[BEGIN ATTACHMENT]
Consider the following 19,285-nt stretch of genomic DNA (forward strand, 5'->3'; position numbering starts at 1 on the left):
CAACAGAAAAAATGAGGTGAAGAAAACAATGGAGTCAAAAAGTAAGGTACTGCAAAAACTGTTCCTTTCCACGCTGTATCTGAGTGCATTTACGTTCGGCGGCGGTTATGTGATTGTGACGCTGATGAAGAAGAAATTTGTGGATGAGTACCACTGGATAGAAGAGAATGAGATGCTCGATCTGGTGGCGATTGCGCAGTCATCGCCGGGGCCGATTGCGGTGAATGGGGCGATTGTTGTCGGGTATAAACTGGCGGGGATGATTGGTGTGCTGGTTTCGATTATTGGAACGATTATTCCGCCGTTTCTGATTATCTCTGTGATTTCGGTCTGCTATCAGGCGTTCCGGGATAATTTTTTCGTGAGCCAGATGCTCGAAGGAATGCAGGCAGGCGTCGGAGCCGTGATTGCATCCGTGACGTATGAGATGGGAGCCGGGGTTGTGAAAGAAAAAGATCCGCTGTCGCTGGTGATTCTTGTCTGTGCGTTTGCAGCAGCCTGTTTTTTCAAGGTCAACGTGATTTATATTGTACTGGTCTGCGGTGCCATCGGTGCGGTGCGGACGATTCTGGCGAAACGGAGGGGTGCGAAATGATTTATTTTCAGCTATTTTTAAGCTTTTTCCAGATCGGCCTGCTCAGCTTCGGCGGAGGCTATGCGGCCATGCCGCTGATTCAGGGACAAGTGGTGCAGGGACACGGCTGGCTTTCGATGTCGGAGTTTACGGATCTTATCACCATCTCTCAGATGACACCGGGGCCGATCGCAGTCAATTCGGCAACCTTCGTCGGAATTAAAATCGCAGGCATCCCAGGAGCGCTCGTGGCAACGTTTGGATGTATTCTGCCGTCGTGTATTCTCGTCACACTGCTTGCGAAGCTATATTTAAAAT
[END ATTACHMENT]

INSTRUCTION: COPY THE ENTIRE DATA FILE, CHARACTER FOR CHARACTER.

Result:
Consider the following 19,285-nt stretch of genomic DNA (forward strand, 5'->3'; position numbering starts at 1 on the left):
CAACAGAAAAAATGAGGTGAAGAAAACAATGGAGTCAAAAAGTAAGGTACTGCAAAAACTGTTCCTTTCCACGCTGTATCTGAGTGCATTTACGTTCGGCGGCGGTTATGTGATTGTGACGCTGATGAAGAAGAAATTTGTGGATGAGTACCACTGGATAGAAGAGAATGAGATGCTCGATCTGGTGGCGATTGCGCAGTCATCGCCGGGGCCGATTGCGGTGAATGGGGCGATTGTTGTCGGGTATAAACTGGCGGGGATGATTGGTGTGCTGGTTTCGATTATTGGAACGATTATTCCGCCGTTTCTGATTATCTCTGTGATTTCGGTCTGCTATCAGGCGTTCCGGGATAATTTTTTCGTGAGCCAGATGCTCGAAGGAATGCAGGCAGGCGTCGGAGCCGTGATTGCATCCGTGACGTATGAGATGGGAGCCGGGGTTGTGAAAGAAAAAGATCCGCTGTCGCTGGTGATTCTTGTCTGTGCGTTTGCAGCAGCCTGTTTTTTCAAGGTCAACGTGATTTATATTGTACTGGTCTGCGGTGCCATCGGTGCGGTGCGGACGATTCTGGCGAAACGGAGGGGTGCGAAATGATTTATTTTCAGCTATTTTTAAGCTTTTTCCAGATCGGCCTGCTCAGCTTCGGCGGAGGCTATGCGGCCATGCCGCTGATTCAGGGACAAGTGGTGCAGGGACACGGCTGGCTTTCGATGTCGGAGTTTACGGATCTTATCACCATCTCTCAGATGACACCGGGGCCGATCGCAGTCAATTCGGCAACCTTCGTCGGAATTAAAATCGCAGGCATCCCAGGAGCGCTCGTGGCAACGTTTGGATGTATTCTGCCGTCGTGTATTCTCGTCACACTGCTTGCGAAGCTATATTTAAAAT